GX connectors (unofficially called "aviation") are used for a wide variety electrical applications, including supplying power to soldering irons and motors. Usually, the voltages are low, around 5V to 24V, but they are also used to supply much higher voltages, such as 90VDC. The design of the connectors, however, poses an electrical hazard.
The male pin connector (pictured right) is designed for installation at the source, such as the front panel of a soldering station, while the mating female connector (pictured left) is attached to the ends of the cable. This leaves the male end exposed leading to a short if something conductive happens to brush against its pins. Even worse, if fingers brush against them it can result in a shock. If genders were in the opposite configuration, the pins on the cable connector and the pin sockets on the panel connector, it would be safer since the pins are never exposed when live.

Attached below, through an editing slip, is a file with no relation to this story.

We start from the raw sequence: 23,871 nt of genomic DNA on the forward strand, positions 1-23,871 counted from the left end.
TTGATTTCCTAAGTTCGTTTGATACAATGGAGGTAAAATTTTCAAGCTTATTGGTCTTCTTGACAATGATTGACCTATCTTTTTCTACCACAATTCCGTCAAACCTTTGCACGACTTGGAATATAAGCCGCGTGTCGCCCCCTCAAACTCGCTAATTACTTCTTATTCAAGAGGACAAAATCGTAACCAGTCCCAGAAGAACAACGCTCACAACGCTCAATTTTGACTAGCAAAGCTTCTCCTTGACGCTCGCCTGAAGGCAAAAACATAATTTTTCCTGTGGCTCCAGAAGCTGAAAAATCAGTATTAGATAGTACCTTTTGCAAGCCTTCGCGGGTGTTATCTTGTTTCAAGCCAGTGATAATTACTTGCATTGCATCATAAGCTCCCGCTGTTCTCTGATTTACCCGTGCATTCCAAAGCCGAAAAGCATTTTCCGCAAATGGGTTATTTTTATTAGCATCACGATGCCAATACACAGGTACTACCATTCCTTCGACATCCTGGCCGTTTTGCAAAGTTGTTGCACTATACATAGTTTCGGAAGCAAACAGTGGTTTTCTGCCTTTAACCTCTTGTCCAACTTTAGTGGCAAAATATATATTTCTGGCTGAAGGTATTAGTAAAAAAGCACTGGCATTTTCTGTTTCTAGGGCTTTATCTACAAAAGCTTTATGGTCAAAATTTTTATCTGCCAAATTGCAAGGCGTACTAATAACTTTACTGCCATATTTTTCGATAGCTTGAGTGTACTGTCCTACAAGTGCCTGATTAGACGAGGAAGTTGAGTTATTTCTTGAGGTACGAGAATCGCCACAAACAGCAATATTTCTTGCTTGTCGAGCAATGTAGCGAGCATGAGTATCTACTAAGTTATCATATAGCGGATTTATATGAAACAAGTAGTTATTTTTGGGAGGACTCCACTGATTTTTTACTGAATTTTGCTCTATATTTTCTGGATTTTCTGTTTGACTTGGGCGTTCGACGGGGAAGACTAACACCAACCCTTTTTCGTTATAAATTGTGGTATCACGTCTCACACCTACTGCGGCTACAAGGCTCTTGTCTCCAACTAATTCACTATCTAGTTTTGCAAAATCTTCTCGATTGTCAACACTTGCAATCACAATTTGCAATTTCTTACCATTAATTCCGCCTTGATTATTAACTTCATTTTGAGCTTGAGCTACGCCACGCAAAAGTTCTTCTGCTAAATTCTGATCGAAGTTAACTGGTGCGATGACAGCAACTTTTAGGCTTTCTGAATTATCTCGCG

Are GX connectors being misused for power applications, is this hazard a design oversight, or is there another reason I might be missing? Oddly enough, I've never seen the connectors available in opposite gender configuration.